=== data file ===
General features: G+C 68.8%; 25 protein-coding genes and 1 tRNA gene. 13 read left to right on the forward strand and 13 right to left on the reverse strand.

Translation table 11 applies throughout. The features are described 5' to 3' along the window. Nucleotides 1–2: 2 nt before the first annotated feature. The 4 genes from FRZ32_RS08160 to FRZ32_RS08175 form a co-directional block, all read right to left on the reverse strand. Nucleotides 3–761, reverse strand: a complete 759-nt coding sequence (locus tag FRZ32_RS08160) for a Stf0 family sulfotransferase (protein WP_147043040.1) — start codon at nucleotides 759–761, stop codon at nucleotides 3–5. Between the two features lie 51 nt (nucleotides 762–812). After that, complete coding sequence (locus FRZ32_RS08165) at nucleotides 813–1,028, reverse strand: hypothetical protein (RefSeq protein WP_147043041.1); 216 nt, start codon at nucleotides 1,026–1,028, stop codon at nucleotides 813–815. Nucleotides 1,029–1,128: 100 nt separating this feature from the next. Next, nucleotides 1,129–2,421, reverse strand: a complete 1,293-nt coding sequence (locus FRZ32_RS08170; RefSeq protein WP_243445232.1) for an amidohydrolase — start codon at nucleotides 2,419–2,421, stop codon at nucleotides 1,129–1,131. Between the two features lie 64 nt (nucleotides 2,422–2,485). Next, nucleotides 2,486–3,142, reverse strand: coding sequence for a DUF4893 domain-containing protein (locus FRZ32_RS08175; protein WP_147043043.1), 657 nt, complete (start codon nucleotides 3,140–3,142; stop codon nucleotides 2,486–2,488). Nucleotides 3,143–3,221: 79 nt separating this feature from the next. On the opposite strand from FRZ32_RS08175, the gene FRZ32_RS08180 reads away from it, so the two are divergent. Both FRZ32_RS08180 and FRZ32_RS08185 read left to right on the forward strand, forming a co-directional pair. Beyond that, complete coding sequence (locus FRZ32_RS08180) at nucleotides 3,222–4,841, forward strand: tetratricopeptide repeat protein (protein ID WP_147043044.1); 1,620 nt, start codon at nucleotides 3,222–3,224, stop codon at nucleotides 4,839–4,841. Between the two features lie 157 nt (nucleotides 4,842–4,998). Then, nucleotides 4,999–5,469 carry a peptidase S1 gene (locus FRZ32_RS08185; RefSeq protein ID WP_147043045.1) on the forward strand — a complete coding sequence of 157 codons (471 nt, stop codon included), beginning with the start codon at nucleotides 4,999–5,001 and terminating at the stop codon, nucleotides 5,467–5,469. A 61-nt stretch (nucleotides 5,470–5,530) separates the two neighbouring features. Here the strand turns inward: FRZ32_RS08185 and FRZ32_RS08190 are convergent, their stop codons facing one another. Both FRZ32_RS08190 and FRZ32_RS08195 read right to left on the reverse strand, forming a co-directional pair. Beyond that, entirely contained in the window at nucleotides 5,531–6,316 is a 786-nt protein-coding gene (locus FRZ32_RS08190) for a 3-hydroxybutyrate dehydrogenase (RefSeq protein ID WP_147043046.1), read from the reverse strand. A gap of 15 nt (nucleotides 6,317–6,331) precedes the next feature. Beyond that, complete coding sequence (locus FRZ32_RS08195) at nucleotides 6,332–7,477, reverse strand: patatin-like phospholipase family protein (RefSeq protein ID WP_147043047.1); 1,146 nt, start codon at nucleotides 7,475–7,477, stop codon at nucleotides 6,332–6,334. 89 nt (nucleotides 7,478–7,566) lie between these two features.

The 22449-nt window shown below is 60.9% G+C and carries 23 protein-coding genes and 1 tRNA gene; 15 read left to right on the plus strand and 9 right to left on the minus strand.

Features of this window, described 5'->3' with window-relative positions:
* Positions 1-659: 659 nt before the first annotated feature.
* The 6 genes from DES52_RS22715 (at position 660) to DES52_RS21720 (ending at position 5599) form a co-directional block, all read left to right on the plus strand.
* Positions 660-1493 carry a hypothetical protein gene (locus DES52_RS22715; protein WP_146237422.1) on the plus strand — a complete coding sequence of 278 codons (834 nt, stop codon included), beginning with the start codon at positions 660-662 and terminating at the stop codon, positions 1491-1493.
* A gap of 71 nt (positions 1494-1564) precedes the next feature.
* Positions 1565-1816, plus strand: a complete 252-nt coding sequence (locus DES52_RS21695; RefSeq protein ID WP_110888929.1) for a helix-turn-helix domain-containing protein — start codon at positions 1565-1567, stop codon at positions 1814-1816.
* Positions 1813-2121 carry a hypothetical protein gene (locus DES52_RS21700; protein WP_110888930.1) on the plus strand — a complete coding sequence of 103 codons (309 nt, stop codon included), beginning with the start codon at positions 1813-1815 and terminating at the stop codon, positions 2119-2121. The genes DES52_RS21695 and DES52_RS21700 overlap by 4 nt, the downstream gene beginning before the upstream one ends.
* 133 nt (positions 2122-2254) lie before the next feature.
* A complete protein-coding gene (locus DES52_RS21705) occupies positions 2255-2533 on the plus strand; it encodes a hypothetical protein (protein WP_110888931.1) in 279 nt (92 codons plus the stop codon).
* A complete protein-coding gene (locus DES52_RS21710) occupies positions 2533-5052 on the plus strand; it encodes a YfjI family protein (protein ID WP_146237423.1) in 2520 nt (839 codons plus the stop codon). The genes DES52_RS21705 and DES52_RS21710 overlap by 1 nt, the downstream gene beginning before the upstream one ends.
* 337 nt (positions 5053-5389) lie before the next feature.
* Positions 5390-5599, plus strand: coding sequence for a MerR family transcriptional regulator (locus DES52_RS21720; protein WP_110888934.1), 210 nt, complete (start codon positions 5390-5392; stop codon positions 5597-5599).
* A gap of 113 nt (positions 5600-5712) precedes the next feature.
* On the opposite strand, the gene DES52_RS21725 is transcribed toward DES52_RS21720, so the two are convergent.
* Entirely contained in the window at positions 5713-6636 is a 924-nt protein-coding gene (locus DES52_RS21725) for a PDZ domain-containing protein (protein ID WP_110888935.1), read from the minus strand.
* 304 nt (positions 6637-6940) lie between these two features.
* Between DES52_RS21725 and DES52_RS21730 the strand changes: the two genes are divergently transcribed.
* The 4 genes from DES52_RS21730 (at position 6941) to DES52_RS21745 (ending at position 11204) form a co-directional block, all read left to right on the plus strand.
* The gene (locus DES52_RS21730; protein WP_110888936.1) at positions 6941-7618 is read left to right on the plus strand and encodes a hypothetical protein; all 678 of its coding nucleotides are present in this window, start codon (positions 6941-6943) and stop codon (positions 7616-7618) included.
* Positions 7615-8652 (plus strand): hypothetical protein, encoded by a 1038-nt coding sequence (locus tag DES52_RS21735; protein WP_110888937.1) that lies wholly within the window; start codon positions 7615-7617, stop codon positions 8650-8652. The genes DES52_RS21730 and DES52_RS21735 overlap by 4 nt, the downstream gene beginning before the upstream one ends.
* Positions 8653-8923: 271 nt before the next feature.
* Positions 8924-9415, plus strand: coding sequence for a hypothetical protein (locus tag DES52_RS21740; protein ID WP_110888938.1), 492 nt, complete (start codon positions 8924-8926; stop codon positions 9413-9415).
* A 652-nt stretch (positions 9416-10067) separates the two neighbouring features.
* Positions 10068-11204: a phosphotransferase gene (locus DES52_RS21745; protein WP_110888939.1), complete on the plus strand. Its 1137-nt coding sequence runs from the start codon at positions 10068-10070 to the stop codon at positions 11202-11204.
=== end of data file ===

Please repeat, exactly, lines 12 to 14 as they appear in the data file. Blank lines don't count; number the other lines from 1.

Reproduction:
* A complete protein-coding gene (locus DES52_RS21705) occupies positions 2255-2533 on the plus strand; it encodes a hypothetical protein (protein WP_110888931.1) in 279 nt (92 codons plus the stop codon).
* A complete protein-coding gene (locus DES52_RS21710) occupies positions 2533-5052 on the plus strand; it encodes a YfjI family protein (protein ID WP_146237423.1) in 2520 nt (839 codons plus the stop codon). The genes DES52_RS21705 and DES52_RS21710 overlap by 1 nt, the downstream gene beginning before the upstream one ends.
* 337 nt (positions 5053-5389) lie before the next feature.